Lawmakers will read the controversial draft labor contract law for the third time next week - taking it a step closer to approval.
The Standing Committee of the 10th National People's Congress (NPC), the top legislature, yesterday announced that it will hold its 27th meeting from Tuesday to Friday, during which the third draft of the law would be discussed.
The Legislation Law stipulates a draft law goes through three readings before being forwarded for voting. The labor contract law will probably be voted upon and passed next week.
If so, it will become the first law to detail the signing, revocation, revision and termination of labor contracts in the country.
It is not clear whether the third draft will have any major amendments. The existing draft, or the second, differs a lot from the previous one.
For example, the existing draft says employers should "discuss with" - instead of "seek approval from" - the trade union or employees' representatives while making decisions that would directly affect the rights and interests of employees.
The existing draft also leaves the terms of compensation for contract termination to be set by State Council regulations.
As the draft focuses on the protection of the rights and interests of employees, it is believed it could lead to rising labor costs.
There has been heated debate over the draft law since its first reading at the end of 2005, casting a shadow over its approval.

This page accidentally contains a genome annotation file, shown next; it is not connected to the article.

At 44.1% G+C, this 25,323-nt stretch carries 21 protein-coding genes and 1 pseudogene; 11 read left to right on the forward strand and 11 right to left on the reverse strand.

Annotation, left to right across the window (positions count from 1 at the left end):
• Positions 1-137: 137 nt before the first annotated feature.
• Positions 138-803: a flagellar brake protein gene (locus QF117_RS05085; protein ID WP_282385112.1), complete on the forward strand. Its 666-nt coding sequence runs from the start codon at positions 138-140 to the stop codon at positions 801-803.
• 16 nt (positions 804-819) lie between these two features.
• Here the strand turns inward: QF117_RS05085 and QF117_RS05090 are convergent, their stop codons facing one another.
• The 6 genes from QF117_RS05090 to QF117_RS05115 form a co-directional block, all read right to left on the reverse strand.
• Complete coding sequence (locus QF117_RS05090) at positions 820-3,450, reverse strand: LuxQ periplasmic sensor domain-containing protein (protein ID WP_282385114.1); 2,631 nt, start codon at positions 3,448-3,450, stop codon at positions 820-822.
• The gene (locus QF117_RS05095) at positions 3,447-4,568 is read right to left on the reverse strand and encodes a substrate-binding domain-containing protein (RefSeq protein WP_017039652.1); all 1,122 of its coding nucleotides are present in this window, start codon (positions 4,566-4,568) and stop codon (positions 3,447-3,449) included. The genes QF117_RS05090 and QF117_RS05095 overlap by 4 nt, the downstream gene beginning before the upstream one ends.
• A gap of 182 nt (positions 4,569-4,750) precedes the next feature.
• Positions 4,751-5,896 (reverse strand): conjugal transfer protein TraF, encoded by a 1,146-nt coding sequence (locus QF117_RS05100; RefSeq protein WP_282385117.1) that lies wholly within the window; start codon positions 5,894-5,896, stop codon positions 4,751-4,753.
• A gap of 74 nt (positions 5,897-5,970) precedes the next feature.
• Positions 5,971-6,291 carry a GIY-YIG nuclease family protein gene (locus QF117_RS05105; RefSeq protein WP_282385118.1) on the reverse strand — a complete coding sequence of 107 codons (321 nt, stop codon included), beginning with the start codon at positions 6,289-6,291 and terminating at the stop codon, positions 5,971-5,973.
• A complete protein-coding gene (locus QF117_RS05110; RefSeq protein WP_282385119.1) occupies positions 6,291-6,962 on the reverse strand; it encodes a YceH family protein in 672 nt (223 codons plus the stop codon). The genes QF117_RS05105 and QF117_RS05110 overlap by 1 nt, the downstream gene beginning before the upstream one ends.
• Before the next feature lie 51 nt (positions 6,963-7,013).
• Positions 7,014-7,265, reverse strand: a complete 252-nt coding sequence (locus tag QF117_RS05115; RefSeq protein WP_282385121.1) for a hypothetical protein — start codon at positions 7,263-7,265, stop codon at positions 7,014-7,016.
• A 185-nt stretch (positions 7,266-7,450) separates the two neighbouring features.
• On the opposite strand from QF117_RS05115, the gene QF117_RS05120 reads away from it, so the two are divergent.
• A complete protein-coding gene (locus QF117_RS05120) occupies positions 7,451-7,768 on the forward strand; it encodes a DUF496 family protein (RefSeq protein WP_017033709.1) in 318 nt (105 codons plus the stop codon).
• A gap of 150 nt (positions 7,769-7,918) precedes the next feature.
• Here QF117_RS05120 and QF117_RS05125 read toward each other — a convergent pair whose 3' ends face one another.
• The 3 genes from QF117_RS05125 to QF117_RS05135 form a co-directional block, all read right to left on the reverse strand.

Official figures show that the NPC received about 192,000 public responses in the month after the draft was published last March for consultation. Only the Constitution, in 1954, received more.
The opponents include employers from overseas. Both the European Union Chamber of Commerce in China and the American Chamber of Commerce in Shanghai (AmCham Shanghai) submitted letters to the NPC last year, suggesting that the law might have a negative influence on foreign investment in China.
AmCham Shanghai also raised concerns about whether the "vague" and "impractical" standards in the draft could be implemented, according to a letter it sent to China Daily yesterday.
Disagreements exist among drafters as well. One side, represented by Chang Kai, a labor law professor at Renmin University of China, suggests that the law give more protection to employees, as they're in a weak position compared with employers.
Dong Baohua, a labor law professor at East China's University of Politics and Law, represents the other side, which thinks it important to strike a balance among the interests of employees, employers and the government.
It is believed that these disagreements directly resulted in the revision of the first draft, and it's not sure whether they will slow the legislative process again.
However, Minister of Labor and Social Security Tian Chengping said during the draft's first reading that the existing labor contract system, set up in 1994, requires an update following dramatic changes in the labor market.
He said it's imperative to have a new law to end and prevent infringements of workers' rights.
(China Daily April 17, 2007)